Apple (AAPL) has halted the process of contractors listening to Siri recordings as part of its quality evaluation process. Apple calls this process “human grading.” In a statement on August 28, Apple apologized to users of its Siri voice assistant after reports about its grading process raised privacy concerns.
A story by The Guardian on July 26 brought to light the fact that Apple contractors frequently hear confidential and private information while undergoing quality control for Siri. On August 1, TechCrunch reported that Apple was conducting a review and had suspended the human grading of Siri.
Privacy violations across the industry
Apple isn’t the only tech company being criticized for its privacy practices. In July, Google (GOOG) admitted that its language reviewers had violated its security policies by leaking confidential Dutch audio data. Google Assistant recorded the audio data on smartphones and Google Home. However, Google stated that its language experts evaluate only 0.2% of all audio snippets. Also, reviews by language experts help the company build its voice technology. In a statement, David Monsees, product manager for Google Search, mentioned that the company was investigating the matter.
On August 1, the Associated Press reported that Google had suspended making transcripts of voice recordings on its Google Assistant for at least three months in the European Union.
Also, Amazon (AMZN) violated users’ privacy by allowing a human review of data recorded on Alexa. Alexa is Amazon’s voice service. To address privacy concerns, Amazon offered users the option to disable voice recording for manual reviews.
In July, the Federal Trade Commission imposed a $5 billion fine on social media giant Facebook (FB) for violating customers’ privacy. As part of its settlement, the FTC ordered Facebook’s board to form an independent privacy committee. This committee would prevent “unfettered control” by Facebook CEO Mark Zuckerberg over user privacy decisions.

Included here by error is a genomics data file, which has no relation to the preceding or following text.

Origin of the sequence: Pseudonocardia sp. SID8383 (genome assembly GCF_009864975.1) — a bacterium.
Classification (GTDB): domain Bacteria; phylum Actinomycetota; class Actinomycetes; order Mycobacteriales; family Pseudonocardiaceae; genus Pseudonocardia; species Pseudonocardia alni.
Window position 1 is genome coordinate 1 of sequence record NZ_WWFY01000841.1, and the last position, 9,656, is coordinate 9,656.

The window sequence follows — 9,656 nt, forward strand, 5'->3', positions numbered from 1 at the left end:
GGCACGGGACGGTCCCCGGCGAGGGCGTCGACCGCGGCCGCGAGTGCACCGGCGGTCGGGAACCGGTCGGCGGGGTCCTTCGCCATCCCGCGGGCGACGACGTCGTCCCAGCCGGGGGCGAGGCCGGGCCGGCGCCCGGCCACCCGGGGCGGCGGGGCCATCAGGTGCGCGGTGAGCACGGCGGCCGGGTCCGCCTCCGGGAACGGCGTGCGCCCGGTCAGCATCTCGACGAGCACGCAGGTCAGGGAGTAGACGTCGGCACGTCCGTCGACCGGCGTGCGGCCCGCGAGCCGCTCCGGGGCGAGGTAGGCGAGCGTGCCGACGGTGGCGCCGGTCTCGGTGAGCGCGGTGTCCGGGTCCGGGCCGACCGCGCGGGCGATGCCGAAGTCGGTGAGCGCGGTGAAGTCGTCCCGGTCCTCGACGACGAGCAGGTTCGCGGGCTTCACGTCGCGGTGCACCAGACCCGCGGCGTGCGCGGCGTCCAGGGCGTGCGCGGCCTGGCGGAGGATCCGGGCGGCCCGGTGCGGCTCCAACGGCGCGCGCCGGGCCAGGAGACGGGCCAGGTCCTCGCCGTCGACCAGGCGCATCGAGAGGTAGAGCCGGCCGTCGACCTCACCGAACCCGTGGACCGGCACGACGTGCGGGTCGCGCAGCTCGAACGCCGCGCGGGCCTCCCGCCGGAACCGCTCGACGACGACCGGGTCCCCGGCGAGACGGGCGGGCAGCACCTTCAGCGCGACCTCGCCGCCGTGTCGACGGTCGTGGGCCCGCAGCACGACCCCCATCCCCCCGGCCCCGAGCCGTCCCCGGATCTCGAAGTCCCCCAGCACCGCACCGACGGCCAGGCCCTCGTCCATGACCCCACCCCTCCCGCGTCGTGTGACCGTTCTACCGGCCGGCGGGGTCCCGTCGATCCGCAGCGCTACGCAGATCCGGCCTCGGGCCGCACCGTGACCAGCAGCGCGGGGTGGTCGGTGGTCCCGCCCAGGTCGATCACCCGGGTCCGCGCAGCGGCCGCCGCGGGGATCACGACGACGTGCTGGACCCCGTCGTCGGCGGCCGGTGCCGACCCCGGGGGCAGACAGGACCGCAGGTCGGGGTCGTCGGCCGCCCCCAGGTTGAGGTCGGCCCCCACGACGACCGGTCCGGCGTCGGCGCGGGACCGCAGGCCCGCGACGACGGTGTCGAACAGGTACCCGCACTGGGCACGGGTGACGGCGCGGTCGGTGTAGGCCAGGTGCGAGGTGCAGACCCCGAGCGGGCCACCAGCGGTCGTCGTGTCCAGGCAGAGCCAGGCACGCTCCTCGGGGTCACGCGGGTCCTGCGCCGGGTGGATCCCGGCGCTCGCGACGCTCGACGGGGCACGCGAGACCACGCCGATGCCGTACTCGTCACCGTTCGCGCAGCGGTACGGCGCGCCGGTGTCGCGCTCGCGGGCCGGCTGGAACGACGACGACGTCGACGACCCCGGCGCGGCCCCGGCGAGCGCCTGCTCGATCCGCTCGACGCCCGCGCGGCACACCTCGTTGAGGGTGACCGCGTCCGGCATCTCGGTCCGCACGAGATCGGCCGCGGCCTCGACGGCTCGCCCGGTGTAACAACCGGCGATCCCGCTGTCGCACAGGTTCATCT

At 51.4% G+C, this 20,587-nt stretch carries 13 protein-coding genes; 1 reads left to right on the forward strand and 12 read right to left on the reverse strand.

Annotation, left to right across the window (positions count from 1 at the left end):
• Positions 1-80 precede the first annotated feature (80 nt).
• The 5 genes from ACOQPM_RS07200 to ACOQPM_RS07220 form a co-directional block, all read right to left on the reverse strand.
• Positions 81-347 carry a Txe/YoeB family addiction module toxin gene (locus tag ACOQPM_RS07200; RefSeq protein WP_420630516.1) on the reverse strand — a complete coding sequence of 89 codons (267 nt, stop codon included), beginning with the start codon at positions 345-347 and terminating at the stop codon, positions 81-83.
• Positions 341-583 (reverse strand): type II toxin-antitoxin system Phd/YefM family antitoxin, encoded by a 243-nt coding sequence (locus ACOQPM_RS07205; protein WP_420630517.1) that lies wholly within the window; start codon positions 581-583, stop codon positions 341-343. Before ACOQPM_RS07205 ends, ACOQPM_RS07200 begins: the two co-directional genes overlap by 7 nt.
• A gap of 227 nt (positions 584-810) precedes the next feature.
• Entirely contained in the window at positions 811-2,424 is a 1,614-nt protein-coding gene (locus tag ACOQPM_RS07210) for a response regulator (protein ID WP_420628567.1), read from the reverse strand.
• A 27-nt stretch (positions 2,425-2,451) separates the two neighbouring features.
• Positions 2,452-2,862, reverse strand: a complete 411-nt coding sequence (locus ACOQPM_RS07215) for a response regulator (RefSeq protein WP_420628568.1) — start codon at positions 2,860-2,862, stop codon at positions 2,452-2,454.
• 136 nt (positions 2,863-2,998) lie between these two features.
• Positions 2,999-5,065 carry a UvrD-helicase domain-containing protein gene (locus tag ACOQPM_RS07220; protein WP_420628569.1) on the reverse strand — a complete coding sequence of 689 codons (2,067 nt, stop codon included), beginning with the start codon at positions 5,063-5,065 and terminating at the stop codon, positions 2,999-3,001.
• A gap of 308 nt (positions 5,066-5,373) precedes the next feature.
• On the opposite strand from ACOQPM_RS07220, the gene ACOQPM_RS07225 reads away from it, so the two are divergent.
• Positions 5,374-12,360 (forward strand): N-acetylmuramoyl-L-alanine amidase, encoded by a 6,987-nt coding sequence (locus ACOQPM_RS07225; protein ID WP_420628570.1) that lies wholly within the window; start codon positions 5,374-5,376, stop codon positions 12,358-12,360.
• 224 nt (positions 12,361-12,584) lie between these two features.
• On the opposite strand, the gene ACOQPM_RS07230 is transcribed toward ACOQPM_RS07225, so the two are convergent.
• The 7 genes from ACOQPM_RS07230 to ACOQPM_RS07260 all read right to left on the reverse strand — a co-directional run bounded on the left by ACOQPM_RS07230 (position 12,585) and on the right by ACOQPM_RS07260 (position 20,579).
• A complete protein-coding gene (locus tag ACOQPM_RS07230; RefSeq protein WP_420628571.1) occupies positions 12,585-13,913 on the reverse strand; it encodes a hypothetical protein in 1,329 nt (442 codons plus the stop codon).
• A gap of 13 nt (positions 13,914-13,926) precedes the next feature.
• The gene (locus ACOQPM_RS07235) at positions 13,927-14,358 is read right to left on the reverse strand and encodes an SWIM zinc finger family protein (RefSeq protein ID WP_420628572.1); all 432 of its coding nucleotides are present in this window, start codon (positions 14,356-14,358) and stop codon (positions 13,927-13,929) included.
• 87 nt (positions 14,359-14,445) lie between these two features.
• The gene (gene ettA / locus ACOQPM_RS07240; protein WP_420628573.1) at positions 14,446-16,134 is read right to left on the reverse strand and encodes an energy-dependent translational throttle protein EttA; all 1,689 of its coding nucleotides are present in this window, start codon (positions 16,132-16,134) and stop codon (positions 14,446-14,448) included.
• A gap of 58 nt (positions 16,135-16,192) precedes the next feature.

Improved privacy for Apple Siri users
Apple has often projected itself as a company that highly values user privacy. CEO Tim Cook has been quite vocal about more government regulation on technology companies for protecting user privacy. In a statement, Apple disclosed some measures to improve Siri’s privacy protection.
The company stated that it doesn’t use Siri data stored on its servers for building marketing profiles. It also doesn’t sell Siri data to third parties. It uses the data to improve Siri’s functionality. Apple sometimes uses audio recordings as well as computer-generated transcripts of user interactions to improve Siri. It used less than 0.2% of audio from Siri requests for human grading before suspending the process.
Apple intends to resume its grading program this fall after it releases software updates. It will continue to review computer-generated transcripts to enhance Siri. However, it won’t retain audio recordings of Siri interactions. Users will also have the choice to allow or refuse the use of their audio samples for improving Siri. The company made assurances that only Apple employees can listen to the audio samples of Siri interactions if the user opts in.
Apple ensured that it would delete any inadvertent recordings made by Siri. Overall, Apple’s efforts to improve its privacy policies are important to assure its customers that their private data won’t be misused for any purpose.